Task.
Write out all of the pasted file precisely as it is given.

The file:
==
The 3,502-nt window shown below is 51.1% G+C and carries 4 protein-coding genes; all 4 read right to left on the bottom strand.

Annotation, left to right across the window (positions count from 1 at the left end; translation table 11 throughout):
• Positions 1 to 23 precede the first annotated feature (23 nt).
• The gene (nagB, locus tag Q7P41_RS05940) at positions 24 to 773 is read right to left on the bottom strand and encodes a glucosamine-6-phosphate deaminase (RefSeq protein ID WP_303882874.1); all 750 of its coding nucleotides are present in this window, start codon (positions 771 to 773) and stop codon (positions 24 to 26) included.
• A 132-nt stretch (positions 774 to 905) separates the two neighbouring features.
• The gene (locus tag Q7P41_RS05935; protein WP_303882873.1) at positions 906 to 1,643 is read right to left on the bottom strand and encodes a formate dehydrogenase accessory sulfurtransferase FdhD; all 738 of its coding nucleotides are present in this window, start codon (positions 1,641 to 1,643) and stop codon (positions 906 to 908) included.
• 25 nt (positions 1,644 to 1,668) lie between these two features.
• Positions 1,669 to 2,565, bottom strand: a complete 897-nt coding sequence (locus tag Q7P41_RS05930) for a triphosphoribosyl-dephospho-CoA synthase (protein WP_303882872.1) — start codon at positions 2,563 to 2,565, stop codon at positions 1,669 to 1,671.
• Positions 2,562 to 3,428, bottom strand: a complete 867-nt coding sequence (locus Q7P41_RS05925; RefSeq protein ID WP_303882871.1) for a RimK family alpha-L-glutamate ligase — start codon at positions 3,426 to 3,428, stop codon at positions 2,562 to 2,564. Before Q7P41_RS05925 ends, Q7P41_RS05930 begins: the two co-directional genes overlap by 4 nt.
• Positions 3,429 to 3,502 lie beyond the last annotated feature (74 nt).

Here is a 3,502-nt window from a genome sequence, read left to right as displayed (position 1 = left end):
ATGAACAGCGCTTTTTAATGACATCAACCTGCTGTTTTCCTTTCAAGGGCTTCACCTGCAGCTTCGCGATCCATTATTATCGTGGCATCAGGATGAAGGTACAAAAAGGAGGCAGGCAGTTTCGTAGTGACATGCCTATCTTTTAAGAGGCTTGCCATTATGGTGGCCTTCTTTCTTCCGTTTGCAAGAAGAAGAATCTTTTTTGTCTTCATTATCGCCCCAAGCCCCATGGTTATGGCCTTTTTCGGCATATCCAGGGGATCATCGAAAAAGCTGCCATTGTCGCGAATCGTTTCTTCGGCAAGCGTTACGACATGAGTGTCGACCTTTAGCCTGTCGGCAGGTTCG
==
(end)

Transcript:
The 3,502-nt window shown below is 51.1% G+C and carries 4 protein-coding genes; all 4 read right to left on the bottom strand.

Annotation, left to right across the window (positions count from 1 at the left end; translation table 11 throughout):
• Positions 1 to 23 precede the first annotated feature (23 nt).
• The gene (nagB, locus tag Q7P41_RS05940) at positions 24 to 773 is read right to left on the bottom strand and encodes a glucosamine-6-phosphate deaminase (RefSeq protein ID WP_303882874.1); all 750 of its coding nucleotides are present in this window, start codon (positions 771 to 773) and stop codon (positions 24 to 26) included.
• A 132-nt stretch (positions 774 to 905) separates the two neighbouring features.
• The gene (locus tag Q7P41_RS05935; protein WP_303882873.1) at positions 906 to 1,643 is read right to left on the bottom strand and encodes a formate dehydrogenase accessory sulfurtransferase FdhD; all 738 of its coding nucleotides are present in this window, start codon (positions 1,641 to 1,643) and stop codon (positions 906 to 908) included.
• 25 nt (positions 1,644 to 1,668) lie between these two features.
• Positions 1,669 to 2,565, bottom strand: a complete 897-nt coding sequence (locus tag Q7P41_RS05930) for a triphosphoribosyl-dephospho-CoA synthase (protein WP_303882872.1) — start codon at positions 2,563 to 2,565, stop codon at positions 1,669 to 1,671.
• Positions 2,562 to 3,428, bottom strand: a complete 867-nt coding sequence (locus Q7P41_RS05925; RefSeq protein ID WP_303882871.1) for a RimK family alpha-L-glutamate ligase — start codon at positions 3,426 to 3,428, stop codon at positions 2,562 to 2,564. Before Q7P41_RS05925 ends, Q7P41_RS05930 begins: the two co-directional genes overlap by 4 nt.
• Positions 3,429 to 3,502 lie beyond the last annotated feature (74 nt).

Here is a 3,502-nt window from a genome sequence, read left to right as displayed (position 1 = left end):
ATGAACAGCGCTTTTTAATGACATCAACCTGCTGTTTTCCTTTCAAGGGCTTCACCTGCAGCTTCGCGATCCATTATTATCGTGGCATCAGGATGAAGGTACAAAAAGGAGGCAGGCAGTTTCGTAGTGACATGCCTATCTTTTAAGAGGCTTGCCATTATGGTGGCCTTCTTTCTTCCGTTTGCAAGAAGAAGAATCTTTTTTGTCTTCATTATCGCCCCAAGCCCCATGGTTATGGCCTTTTTCGGCATATCCAGGGGATCATCGAAAAAGCTGCCATTGTCGCGAATCGTTTCTTCGGCAAGCGTTACGACATGAGTGTCGACCTTTAGCCTGTCGGCAGGTTCG